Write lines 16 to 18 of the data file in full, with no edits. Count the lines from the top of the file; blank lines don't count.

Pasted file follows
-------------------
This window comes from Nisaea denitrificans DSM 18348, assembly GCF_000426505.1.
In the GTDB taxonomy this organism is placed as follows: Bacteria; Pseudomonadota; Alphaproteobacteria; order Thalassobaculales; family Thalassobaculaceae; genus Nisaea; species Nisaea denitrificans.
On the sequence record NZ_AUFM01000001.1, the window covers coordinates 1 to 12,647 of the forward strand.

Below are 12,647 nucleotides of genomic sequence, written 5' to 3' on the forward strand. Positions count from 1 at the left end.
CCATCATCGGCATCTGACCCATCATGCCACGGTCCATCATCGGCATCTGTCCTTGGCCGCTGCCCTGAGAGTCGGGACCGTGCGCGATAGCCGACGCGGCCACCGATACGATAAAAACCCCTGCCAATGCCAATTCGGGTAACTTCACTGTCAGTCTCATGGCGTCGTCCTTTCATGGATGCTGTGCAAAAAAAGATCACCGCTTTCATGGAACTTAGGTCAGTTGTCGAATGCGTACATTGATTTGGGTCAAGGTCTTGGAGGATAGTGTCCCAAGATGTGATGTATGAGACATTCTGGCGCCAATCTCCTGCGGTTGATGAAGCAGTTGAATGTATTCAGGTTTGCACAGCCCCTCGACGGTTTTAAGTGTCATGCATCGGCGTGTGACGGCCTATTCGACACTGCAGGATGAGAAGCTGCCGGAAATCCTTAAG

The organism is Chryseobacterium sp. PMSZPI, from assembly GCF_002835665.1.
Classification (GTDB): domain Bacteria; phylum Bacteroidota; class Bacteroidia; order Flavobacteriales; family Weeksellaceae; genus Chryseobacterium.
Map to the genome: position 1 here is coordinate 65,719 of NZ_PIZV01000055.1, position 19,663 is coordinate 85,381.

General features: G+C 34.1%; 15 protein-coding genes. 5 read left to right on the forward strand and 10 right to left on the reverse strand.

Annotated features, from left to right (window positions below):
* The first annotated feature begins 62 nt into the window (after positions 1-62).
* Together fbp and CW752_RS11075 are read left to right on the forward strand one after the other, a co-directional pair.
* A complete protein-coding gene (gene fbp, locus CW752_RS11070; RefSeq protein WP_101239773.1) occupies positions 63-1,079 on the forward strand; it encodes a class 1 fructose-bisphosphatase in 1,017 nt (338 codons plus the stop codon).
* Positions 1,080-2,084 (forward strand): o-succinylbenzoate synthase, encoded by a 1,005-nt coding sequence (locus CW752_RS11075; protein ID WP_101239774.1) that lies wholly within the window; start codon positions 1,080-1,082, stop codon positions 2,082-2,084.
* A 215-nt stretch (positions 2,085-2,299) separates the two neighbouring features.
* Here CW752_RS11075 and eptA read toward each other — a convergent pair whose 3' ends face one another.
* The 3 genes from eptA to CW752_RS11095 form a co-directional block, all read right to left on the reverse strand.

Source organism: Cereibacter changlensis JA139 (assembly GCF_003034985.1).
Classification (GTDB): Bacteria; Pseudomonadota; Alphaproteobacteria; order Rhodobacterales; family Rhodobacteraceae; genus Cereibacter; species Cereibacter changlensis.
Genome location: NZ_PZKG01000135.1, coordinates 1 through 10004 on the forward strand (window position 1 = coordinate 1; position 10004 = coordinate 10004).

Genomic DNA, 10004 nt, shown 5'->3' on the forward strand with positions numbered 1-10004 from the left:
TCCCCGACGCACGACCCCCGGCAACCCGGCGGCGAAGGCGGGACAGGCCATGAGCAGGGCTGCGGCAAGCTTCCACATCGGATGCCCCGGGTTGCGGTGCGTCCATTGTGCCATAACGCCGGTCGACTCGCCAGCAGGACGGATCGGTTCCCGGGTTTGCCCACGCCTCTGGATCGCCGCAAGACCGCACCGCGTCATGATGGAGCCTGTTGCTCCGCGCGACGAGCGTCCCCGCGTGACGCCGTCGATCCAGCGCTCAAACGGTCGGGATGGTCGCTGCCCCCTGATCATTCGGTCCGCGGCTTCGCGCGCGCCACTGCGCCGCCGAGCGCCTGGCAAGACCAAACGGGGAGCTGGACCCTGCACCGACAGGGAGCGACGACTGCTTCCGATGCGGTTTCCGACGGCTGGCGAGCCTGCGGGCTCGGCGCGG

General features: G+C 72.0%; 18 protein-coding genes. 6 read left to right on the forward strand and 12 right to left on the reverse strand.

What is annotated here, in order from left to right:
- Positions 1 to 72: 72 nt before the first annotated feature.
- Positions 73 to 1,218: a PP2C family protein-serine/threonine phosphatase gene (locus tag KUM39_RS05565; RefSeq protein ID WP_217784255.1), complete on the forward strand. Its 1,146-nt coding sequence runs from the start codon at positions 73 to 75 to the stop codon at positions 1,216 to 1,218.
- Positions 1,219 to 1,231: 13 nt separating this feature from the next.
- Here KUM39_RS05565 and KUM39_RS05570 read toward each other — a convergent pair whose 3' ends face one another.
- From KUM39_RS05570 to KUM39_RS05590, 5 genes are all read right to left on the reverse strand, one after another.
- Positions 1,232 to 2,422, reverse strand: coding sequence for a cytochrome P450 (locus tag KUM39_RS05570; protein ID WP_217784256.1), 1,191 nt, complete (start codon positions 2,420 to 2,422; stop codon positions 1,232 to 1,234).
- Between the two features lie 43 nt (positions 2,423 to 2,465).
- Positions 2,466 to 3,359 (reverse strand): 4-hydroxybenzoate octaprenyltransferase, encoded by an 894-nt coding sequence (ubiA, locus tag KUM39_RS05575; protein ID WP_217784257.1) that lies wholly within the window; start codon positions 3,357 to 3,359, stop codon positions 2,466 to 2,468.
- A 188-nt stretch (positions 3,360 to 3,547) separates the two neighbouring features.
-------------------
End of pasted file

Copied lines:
* Here CW752_RS11075 and eptA read toward each other — a convergent pair whose 3' ends face one another.
* The 3 genes from eptA to CW752_RS11095 form a co-directional block, all read right to left on the reverse strand.

Source organism: Cereibacter changlensis JA139 (assembly GCF_003034985.1).